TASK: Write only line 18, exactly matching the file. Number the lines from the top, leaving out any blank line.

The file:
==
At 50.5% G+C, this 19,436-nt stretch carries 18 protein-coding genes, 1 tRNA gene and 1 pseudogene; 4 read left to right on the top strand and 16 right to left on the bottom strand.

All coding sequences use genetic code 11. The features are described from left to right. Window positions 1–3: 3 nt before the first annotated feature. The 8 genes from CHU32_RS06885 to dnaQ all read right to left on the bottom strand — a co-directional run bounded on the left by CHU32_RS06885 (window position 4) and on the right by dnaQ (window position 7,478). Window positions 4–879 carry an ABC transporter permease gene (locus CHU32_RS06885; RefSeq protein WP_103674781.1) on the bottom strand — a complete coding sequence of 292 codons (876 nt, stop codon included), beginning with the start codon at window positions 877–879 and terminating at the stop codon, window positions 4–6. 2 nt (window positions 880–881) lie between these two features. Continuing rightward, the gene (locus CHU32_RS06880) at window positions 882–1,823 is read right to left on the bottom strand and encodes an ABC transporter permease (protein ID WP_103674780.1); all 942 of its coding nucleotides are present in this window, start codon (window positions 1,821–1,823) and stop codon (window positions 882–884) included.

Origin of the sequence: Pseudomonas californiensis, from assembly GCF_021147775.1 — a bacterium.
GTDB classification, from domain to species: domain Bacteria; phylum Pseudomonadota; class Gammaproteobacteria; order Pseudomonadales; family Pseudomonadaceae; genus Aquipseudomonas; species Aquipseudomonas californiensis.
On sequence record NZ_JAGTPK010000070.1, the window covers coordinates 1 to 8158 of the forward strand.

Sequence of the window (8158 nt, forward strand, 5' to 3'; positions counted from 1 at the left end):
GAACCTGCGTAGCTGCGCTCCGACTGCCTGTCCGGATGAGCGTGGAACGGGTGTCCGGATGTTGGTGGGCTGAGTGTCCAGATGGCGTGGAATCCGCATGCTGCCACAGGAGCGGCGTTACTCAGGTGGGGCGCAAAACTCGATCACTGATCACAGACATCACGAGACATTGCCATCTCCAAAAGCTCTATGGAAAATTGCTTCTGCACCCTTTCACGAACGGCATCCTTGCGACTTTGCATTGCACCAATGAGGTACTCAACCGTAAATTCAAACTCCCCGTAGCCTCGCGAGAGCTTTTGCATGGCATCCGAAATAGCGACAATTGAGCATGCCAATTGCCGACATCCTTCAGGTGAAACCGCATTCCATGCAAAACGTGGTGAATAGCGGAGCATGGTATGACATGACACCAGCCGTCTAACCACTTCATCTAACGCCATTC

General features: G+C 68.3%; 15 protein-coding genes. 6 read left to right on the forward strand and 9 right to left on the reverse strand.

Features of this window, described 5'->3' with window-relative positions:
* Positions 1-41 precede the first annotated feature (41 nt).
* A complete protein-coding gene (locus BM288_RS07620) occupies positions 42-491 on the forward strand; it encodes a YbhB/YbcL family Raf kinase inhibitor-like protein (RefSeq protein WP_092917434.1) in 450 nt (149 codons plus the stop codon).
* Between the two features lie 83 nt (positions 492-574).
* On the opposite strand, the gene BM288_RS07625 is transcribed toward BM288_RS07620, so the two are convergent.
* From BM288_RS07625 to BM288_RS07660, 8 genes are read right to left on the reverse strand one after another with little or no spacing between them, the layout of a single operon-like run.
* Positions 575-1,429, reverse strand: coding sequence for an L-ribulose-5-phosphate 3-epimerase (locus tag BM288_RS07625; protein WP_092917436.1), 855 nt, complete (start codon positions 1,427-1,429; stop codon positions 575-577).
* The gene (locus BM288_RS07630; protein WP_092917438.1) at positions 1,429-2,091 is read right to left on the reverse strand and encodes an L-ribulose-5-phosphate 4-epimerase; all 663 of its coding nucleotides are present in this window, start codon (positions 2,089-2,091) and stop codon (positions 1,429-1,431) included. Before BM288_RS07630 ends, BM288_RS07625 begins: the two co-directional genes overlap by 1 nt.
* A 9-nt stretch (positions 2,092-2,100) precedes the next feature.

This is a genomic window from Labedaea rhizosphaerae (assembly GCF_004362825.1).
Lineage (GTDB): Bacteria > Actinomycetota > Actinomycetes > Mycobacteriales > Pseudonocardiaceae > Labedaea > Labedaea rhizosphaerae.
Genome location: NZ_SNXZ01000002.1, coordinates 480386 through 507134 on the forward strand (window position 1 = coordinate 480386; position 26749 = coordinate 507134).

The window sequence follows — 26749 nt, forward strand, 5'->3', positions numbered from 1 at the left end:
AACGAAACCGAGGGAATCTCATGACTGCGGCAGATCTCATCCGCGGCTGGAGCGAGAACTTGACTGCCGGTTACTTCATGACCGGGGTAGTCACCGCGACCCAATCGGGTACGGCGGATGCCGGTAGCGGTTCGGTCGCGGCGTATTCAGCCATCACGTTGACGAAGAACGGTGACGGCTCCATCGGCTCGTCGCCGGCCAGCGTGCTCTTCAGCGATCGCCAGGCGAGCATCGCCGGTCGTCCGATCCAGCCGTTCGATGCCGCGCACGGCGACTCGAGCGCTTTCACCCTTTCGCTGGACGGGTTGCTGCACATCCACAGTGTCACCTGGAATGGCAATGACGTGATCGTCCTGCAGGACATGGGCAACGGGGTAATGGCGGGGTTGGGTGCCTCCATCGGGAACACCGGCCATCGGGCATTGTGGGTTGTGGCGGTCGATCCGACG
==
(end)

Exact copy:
This is a genomic window from Labedaea rhizosphaerae (assembly GCF_004362825.1).